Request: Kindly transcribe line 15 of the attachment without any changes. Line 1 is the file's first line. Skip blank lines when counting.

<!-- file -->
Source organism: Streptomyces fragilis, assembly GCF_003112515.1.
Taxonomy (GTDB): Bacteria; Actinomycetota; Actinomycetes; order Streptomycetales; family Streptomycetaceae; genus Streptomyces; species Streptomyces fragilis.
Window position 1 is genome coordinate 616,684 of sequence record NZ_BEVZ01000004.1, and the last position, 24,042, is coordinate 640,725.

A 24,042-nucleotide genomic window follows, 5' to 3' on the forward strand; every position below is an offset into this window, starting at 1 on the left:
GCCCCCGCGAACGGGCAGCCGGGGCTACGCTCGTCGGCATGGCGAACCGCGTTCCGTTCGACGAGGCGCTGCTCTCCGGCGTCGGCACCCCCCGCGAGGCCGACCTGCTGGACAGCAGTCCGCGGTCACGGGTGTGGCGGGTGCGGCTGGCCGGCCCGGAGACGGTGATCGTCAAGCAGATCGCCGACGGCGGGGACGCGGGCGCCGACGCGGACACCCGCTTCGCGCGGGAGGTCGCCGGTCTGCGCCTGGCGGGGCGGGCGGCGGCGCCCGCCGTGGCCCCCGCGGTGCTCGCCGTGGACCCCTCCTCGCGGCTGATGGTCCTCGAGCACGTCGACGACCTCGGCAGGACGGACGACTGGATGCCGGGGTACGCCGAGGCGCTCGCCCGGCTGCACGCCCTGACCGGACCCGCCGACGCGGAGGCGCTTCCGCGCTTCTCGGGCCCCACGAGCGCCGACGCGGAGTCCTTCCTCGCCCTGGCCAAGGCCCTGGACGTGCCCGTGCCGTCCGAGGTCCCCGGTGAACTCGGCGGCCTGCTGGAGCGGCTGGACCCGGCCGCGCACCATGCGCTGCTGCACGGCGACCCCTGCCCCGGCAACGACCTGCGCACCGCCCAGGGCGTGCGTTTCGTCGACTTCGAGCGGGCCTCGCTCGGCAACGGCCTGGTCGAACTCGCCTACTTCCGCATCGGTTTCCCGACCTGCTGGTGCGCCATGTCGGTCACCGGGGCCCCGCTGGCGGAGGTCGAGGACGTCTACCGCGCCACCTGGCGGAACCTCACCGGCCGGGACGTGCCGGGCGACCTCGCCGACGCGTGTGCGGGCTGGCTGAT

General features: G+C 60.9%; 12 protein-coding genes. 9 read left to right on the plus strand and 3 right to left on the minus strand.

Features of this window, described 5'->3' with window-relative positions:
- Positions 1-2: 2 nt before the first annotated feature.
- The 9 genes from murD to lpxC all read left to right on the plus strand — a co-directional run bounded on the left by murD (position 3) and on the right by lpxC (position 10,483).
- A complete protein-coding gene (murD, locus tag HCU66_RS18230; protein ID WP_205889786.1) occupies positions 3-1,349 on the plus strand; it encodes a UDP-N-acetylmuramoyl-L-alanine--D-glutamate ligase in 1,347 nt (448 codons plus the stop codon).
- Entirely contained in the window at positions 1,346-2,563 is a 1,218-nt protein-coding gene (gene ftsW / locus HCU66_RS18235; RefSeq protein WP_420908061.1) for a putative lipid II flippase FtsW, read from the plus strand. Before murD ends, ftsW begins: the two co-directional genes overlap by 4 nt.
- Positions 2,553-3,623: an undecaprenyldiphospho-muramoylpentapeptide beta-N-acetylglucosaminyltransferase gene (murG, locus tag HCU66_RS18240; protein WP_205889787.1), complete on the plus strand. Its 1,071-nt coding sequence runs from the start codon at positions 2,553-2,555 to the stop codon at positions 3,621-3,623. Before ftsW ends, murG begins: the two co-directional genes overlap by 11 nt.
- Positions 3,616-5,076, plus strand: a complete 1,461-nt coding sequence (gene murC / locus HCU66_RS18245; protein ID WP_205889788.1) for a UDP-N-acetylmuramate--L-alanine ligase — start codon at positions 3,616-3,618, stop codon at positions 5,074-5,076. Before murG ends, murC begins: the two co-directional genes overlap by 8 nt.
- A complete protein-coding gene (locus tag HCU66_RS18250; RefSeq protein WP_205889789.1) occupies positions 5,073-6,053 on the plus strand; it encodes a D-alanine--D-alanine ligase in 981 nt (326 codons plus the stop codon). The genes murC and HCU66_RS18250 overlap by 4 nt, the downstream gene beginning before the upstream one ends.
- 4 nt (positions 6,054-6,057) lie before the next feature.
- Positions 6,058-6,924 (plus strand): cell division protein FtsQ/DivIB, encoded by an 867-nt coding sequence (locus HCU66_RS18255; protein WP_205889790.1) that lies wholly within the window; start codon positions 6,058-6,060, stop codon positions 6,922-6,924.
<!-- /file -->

- 4 nt (positions 6,054-6,057) lie before the next feature.